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Greater Representation of Former in Harvard Athletics Tends to Show Better Physical Development.


The examination of the scholarship list disclosing the fact that the best students in the University come from public schools and not from private schools gives rise to an investigation of the other side of the question. In athletics, analysis of the award of "H's" in the four major sports for the past five years shows that the greater part of them are held by men from private schools. A fact which strengthens the significance of these figures is that men entering college prepare in about equal numbers at both public and private schools.

Of the 197 letters awarded in the last five years, beginning in 1907-08, in football, baseball, crew, and track, 69 per cent, went to men from private schools, 27 per cent, to those from public schools, and 4 per cent, to those entering from other colleges. The number of private school men holding letters is two and one-half times as great as the number of public school men. The list by schools in the five years under consideration is as follows: private, 136; public, 53; other colleges, 8. The figures do not include letters awarded to managers, or to players by a special vote of the Athletic Committee.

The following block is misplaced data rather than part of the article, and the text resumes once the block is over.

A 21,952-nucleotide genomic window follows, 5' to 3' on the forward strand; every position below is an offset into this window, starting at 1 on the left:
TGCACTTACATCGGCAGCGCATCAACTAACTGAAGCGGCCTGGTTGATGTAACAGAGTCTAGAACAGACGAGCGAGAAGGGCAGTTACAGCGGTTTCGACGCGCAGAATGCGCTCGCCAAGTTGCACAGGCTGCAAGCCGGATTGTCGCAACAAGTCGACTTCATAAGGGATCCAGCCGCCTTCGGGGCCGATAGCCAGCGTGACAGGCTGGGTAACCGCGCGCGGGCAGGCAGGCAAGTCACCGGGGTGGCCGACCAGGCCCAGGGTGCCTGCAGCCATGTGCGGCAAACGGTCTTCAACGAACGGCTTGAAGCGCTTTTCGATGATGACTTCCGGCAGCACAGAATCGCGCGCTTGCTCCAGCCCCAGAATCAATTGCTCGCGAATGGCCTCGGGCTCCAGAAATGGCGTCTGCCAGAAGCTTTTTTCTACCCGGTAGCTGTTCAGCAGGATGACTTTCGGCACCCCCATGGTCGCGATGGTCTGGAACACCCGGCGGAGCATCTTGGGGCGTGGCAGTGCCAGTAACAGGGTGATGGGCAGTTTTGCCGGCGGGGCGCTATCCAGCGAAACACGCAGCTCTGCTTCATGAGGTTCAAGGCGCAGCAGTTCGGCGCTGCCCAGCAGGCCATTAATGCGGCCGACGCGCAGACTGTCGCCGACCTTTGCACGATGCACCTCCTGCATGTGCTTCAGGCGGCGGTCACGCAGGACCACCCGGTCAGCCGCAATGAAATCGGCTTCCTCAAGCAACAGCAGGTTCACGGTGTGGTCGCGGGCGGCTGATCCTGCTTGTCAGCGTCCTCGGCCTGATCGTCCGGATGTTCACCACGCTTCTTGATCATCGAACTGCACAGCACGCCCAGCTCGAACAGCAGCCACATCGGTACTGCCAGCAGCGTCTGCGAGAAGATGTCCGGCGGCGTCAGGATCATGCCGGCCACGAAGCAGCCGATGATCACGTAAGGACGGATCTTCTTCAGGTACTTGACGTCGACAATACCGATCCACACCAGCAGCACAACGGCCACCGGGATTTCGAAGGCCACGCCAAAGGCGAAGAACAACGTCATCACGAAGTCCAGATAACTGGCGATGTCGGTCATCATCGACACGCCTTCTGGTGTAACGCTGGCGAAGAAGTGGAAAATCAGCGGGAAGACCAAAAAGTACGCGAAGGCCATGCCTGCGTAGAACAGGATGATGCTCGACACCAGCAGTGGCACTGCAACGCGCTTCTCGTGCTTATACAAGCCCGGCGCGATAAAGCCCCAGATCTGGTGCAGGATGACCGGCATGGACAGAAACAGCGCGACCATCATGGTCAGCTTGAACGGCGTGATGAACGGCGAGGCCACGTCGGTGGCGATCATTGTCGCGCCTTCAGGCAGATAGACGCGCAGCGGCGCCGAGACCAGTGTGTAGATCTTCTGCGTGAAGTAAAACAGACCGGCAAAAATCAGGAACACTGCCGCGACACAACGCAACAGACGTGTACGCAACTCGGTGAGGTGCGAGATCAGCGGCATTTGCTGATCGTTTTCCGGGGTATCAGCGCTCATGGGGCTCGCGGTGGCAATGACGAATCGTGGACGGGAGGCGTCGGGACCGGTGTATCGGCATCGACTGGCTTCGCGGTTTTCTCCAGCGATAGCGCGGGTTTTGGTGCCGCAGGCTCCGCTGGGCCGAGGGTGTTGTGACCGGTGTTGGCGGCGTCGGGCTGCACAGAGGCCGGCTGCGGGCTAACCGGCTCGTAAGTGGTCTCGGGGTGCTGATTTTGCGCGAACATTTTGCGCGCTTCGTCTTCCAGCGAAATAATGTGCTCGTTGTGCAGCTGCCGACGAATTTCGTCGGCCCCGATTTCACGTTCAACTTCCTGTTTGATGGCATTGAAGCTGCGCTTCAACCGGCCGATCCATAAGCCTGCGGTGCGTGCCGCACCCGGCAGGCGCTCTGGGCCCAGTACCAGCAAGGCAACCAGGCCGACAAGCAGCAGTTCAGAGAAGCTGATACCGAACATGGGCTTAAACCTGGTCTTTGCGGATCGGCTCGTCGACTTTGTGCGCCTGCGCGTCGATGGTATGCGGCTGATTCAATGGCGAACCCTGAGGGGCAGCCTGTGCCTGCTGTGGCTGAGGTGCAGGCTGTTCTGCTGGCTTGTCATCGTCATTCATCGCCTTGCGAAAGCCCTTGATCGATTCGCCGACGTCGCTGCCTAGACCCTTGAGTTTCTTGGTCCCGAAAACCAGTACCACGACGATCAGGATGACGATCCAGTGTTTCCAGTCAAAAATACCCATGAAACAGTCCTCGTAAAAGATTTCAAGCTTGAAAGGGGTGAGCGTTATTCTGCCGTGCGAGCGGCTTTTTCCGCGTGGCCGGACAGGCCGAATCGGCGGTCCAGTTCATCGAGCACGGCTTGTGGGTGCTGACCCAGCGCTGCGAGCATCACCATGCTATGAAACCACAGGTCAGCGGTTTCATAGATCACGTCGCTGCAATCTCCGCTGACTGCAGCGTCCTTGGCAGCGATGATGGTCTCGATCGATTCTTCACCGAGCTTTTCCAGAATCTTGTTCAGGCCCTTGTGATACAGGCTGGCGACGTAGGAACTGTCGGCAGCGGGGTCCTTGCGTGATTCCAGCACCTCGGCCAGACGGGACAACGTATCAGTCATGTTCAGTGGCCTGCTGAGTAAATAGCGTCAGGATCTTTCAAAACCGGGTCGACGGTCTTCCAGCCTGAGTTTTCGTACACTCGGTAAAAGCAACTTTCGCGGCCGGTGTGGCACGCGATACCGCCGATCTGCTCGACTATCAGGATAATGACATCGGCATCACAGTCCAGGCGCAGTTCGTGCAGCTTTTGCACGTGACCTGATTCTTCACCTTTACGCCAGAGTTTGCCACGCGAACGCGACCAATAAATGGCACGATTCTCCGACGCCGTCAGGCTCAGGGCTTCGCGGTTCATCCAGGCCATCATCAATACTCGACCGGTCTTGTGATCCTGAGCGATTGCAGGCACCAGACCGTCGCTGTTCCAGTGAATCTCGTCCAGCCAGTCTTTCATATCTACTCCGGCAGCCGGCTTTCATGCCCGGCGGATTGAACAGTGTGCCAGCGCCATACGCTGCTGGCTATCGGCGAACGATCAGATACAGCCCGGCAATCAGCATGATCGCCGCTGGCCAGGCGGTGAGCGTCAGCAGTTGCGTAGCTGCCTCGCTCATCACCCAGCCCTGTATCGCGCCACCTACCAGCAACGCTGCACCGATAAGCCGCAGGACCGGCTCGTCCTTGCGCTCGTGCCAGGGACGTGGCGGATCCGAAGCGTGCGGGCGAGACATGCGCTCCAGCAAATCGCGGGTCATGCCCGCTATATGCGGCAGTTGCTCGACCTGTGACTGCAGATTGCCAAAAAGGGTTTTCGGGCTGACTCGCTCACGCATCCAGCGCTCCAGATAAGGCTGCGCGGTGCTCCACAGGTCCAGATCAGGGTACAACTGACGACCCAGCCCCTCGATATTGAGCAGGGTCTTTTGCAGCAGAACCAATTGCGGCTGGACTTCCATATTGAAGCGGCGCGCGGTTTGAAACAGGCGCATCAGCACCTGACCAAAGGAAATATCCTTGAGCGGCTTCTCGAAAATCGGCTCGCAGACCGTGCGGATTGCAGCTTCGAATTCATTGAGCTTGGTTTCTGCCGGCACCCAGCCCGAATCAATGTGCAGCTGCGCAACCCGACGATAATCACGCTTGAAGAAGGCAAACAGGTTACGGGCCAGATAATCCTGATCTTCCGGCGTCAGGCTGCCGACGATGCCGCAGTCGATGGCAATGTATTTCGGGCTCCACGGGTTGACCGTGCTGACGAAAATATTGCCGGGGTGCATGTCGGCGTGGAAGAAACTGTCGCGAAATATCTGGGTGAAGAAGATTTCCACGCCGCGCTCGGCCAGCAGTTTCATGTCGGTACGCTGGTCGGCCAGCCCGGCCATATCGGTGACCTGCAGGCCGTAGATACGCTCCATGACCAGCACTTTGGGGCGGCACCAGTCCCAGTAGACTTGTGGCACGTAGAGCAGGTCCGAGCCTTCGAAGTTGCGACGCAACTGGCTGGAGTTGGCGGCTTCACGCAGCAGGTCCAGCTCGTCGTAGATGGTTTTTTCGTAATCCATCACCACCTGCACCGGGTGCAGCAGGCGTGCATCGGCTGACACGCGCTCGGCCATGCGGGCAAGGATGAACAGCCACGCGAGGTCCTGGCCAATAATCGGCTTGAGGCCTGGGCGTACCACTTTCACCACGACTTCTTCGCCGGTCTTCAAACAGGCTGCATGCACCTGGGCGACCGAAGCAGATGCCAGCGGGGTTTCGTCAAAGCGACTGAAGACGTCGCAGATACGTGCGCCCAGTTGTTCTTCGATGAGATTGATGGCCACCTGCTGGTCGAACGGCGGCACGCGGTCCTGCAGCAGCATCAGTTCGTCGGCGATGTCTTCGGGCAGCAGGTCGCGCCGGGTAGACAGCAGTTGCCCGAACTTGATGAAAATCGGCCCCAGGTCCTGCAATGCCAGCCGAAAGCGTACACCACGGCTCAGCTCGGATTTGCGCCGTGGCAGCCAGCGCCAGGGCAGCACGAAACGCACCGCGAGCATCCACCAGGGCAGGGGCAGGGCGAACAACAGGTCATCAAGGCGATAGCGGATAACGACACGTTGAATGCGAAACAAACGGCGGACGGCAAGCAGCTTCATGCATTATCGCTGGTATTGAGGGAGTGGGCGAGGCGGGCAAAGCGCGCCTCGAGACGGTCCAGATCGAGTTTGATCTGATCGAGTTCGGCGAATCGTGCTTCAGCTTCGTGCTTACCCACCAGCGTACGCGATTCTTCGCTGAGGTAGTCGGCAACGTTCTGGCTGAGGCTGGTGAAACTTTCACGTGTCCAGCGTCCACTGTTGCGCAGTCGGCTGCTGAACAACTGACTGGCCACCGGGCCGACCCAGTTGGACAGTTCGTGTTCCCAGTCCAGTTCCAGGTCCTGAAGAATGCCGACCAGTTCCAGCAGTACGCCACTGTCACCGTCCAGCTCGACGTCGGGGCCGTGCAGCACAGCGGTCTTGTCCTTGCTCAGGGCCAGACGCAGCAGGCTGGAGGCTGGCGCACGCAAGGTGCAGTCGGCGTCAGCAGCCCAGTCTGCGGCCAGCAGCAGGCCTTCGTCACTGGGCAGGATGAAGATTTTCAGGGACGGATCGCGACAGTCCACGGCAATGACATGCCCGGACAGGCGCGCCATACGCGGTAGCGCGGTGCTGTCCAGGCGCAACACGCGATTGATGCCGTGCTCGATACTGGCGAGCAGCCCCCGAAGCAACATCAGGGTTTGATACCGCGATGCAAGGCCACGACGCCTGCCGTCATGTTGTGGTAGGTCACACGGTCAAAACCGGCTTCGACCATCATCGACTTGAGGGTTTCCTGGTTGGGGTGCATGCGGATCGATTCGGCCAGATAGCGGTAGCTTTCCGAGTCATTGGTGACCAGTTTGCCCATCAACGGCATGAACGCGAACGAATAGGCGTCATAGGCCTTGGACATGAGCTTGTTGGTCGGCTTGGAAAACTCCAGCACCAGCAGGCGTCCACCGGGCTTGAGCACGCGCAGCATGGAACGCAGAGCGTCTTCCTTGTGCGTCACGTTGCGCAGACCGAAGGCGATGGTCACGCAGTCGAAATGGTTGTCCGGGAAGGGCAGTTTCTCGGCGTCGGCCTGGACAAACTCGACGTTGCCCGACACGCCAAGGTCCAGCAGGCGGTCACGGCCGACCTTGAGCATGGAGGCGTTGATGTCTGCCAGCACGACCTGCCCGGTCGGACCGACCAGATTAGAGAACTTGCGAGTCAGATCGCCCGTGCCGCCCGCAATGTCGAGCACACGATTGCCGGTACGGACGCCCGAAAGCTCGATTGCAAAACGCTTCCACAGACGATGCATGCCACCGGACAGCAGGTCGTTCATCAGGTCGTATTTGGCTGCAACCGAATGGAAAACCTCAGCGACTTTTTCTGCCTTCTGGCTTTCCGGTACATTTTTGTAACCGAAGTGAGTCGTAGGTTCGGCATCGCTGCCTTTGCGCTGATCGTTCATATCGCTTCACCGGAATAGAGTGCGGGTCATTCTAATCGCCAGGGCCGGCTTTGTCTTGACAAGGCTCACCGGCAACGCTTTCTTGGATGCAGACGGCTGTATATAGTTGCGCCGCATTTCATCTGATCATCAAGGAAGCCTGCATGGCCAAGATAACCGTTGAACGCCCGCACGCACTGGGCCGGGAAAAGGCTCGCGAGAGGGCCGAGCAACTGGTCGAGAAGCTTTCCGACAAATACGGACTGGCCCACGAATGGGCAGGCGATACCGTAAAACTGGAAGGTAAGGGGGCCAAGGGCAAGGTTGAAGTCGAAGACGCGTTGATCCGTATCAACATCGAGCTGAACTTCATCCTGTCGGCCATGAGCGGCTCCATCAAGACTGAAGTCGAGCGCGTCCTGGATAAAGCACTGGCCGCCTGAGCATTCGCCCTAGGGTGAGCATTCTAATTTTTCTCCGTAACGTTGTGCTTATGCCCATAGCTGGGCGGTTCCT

Other interesting facts come to light in the analysis. Football and rowing are supported very largely by recruits from the private schools, 44 of the 52 men who won football letters during the five years were the product of private schools, 7 of public schools, and 1 of another college. In rowing, the difference is not quite so prominent; of the 38 holding "H's", 22 came from public and 16 from private schools.

Baseball shows a much more even balance of the two factors, the honors being almost equally divided. Of the 43 men winning distinction, 22 came from private, 20 from public schools, and 1 from another college. Track athletics, however, again throw the balance in favor of the private institutions. Sixty-four "H's" were awarded, 38 to private

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